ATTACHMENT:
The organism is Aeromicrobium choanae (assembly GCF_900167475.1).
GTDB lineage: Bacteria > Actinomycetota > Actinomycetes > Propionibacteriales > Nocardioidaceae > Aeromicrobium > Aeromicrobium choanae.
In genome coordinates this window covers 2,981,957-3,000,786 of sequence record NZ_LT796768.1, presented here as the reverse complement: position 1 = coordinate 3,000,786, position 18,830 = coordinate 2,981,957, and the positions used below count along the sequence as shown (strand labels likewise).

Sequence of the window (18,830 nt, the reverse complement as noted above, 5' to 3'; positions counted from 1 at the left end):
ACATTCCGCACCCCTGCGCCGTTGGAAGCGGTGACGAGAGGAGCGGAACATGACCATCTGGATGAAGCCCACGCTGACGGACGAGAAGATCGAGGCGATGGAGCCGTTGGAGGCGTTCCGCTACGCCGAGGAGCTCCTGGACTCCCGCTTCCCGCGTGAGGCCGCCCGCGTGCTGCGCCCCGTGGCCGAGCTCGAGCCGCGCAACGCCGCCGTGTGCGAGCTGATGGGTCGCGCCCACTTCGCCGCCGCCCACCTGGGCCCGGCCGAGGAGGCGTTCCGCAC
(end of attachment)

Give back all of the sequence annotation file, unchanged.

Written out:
The organism is Aeromicrobium choanae (assembly GCF_900167475.1).
GTDB lineage: Bacteria > Actinomycetota > Actinomycetes > Propionibacteriales > Nocardioidaceae > Aeromicrobium > Aeromicrobium choanae.
In genome coordinates this window covers 2,981,957-3,000,786 of sequence record NZ_LT796768.1, presented here as the reverse complement: position 1 = coordinate 3,000,786, position 18,830 = coordinate 2,981,957, and the positions used below count along the sequence as shown (strand labels likewise).

Sequence of the window (18,830 nt, the reverse complement as noted above, 5' to 3'; positions counted from 1 at the left end):
ACATTCCGCACCCCTGCGCCGTTGGAAGCGGTGACGAGAGGAGCGGAACATGACCATCTGGATGAAGCCCACGCTGACGGACGAGAAGATCGAGGCGATGGAGCCGTTGGAGGCGTTCCGCTACGCCGAGGAGCTCCTGGACTCCCGCTTCCCGCGTGAGGCCGCCCGCGTGCTGCGCCCCGTGGCCGAGCTCGAGCCGCGCAACGCCGCCGTGTGCGAGCTGATGGGTCGCGCCCACTTCGCCGCCGCCCACCTGGGCCCGGCCGAGGAGGCGTTCCGCAC